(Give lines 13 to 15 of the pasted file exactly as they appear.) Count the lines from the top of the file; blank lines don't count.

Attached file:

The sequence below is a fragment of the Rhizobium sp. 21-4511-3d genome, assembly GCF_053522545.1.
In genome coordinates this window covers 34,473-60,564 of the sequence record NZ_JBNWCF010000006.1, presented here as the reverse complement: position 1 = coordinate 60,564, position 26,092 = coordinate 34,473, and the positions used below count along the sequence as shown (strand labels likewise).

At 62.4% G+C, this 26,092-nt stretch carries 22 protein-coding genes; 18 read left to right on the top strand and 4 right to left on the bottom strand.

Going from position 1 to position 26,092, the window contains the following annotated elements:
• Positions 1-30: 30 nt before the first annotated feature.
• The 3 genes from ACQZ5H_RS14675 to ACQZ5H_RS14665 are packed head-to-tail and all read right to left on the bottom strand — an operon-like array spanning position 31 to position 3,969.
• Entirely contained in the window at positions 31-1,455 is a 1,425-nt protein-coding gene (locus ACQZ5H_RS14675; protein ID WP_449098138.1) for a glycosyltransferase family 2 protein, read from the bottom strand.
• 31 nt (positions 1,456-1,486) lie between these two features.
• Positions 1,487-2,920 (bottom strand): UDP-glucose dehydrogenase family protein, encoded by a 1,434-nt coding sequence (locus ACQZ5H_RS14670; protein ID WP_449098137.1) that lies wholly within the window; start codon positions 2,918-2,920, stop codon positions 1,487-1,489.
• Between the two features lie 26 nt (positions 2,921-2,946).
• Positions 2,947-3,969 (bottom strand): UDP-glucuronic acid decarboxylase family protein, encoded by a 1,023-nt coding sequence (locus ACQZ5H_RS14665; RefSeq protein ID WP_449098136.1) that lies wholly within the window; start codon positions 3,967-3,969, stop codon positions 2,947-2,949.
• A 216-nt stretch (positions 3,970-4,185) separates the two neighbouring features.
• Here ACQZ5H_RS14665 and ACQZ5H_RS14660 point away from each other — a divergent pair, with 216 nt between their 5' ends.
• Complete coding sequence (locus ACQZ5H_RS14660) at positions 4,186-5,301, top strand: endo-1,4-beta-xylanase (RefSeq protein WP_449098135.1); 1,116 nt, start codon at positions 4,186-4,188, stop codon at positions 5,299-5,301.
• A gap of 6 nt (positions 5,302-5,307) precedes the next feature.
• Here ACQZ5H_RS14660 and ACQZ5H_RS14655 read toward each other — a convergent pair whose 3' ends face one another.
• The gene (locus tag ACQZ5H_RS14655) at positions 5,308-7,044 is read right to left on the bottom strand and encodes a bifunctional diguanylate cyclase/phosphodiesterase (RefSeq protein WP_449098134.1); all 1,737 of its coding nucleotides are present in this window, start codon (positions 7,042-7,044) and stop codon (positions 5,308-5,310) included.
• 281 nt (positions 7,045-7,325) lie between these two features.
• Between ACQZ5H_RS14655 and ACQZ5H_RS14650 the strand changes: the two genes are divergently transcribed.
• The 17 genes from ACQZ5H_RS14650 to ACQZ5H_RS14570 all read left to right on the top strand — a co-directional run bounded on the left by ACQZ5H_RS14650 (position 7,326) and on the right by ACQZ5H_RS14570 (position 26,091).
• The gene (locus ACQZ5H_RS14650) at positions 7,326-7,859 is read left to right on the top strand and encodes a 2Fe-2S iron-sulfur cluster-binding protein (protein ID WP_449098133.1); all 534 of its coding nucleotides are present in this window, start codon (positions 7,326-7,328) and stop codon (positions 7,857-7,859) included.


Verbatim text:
• Here ACQZ5H_RS14665 and ACQZ5H_RS14660 point away from each other — a divergent pair, with 216 nt between their 5' ends.
• Complete coding sequence (locus ACQZ5H_RS14660) at positions 4,186-5,301, top strand: endo-1,4-beta-xylanase (RefSeq protein WP_449098135.1); 1,116 nt, start codon at positions 4,186-4,188, stop codon at positions 5,299-5,301.
• A gap of 6 nt (positions 5,302-5,307) precedes the next feature.